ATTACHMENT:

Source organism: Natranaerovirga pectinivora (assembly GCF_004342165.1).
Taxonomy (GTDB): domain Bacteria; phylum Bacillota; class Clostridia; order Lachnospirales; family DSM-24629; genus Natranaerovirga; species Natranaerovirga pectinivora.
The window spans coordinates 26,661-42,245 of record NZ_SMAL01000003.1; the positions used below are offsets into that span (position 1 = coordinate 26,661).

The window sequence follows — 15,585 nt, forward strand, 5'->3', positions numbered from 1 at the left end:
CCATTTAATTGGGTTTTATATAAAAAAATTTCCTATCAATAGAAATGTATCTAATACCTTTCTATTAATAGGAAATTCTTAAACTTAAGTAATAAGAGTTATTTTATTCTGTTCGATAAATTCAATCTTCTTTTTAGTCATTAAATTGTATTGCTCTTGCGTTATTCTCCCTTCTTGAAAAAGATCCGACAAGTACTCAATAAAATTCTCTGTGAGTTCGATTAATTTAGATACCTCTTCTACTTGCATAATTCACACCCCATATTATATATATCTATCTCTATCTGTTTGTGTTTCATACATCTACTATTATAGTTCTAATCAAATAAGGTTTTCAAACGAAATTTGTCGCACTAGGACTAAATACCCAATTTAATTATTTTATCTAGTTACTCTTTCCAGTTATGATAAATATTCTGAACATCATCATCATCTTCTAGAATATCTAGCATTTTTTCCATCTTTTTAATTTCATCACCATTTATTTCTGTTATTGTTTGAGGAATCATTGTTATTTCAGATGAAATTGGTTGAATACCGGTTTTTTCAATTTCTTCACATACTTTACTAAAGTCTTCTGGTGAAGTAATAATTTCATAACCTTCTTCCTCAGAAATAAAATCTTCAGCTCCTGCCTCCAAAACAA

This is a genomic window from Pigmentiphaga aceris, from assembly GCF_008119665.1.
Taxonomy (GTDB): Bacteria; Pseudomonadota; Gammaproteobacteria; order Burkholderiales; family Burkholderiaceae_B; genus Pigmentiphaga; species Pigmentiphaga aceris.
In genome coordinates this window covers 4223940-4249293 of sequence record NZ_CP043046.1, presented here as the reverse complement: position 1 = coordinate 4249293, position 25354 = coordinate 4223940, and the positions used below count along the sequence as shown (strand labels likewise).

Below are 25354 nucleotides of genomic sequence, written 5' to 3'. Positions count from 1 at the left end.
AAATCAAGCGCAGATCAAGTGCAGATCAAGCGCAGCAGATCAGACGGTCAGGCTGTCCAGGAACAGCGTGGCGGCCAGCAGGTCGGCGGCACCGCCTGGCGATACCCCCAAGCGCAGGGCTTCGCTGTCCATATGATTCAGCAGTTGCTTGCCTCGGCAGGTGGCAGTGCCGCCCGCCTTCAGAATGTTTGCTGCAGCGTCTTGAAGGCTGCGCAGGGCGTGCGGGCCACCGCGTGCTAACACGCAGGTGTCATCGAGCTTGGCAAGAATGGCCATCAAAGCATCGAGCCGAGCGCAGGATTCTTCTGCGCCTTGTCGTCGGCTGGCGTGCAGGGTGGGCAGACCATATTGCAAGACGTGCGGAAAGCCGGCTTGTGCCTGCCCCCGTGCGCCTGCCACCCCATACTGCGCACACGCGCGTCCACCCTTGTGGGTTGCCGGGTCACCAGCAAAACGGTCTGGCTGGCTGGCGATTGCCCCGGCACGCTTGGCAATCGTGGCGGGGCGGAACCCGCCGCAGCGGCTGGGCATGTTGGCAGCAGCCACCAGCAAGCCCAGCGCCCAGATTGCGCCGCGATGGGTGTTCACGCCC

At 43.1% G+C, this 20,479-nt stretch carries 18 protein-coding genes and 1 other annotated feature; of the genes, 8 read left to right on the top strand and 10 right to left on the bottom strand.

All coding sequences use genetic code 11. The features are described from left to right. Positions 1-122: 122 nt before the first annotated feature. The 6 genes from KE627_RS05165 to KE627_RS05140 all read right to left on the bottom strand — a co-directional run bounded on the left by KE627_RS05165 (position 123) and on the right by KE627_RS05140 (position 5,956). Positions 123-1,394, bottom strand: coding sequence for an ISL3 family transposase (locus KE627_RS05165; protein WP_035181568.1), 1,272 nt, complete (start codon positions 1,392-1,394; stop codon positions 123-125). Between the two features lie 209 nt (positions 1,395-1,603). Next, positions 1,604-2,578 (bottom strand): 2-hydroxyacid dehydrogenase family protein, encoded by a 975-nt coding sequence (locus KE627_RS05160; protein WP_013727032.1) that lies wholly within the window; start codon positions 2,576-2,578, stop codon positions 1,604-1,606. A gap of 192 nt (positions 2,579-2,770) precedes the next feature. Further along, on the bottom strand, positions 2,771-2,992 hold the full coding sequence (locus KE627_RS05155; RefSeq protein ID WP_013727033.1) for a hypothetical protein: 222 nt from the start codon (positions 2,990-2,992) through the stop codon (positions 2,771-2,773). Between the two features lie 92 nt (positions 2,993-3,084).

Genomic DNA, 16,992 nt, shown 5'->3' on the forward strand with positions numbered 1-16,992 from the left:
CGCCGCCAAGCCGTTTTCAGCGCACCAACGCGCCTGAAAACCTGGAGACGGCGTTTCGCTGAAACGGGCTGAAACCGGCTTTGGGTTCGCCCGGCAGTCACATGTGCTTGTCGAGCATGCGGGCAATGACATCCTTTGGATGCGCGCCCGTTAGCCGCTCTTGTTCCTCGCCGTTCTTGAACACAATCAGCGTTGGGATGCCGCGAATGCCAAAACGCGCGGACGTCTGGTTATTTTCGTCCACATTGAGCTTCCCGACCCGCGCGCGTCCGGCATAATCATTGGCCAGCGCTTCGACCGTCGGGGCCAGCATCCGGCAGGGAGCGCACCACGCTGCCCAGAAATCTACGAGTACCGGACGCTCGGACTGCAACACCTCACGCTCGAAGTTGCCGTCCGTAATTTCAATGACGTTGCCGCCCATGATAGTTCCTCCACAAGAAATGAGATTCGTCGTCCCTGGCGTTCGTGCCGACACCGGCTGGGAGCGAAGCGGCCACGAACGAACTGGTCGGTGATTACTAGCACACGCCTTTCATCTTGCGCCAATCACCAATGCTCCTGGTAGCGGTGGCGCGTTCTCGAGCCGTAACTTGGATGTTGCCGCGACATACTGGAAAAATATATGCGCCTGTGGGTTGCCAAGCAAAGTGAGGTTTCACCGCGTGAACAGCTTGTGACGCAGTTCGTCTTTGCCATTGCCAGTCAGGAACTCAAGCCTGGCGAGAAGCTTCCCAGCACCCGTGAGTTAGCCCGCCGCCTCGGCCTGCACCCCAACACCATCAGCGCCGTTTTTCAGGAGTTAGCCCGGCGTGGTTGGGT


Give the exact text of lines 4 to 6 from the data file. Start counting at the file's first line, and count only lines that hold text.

The window sequence follows — 15,585 nt, forward strand, 5'->3', positions numbered from 1 at the left end:
CCATTTAATTGGGTTTTATATAAAAAAATTTCCTATCAATAGAAATGTATCTAATACCTTTCTATTAATAGGAAATTCTTAAACTTAAGTAATAAGAGTTATTTTATTCTGTTCGATAAATTCAATCTTCTTTTTAGTCATTAAATTGTATTGCTCTTGCGTTATTCTCCCTTCTTGAAAAAGATCCGACAAGTACTCAATAAAATTCTCTGTGAGTTCGATTAATTTAGATACCTCTTCTACTTGCATAATTCACACCCCATATTATATATATCTATCTCTATCTGTTTGTGTTTCATACATCTACTATTATAGTTCTAATCAAATAAGGTTTTCAAACGAAATTTGTCGCACTAGGACTAAATACCCAATTTAATTATTTTATCTAGTTACTCTTTCCAGTTATGATAAATATTCTGAACATCATCATCATCTTCTAGAATATCTAGCATTTTTTCCATCTTTTTAATTTCATCACCATTTATTTCTGTTATTGTTTGAGGAATCATTGTTATTTCAGATGAAATTGGTTGAATACCGGTTTTTTCAATTTCTTCACATACTTTACTAAAGTCTTCTGGTGAAGTAATAATTTCATAACCTTCTTCCTCAGAAATAAAATCTTCAGCTCCTGCCTCCAAAACAA

This is a genomic window from Pigmentiphaga aceris, from assembly GCF_008119665.1.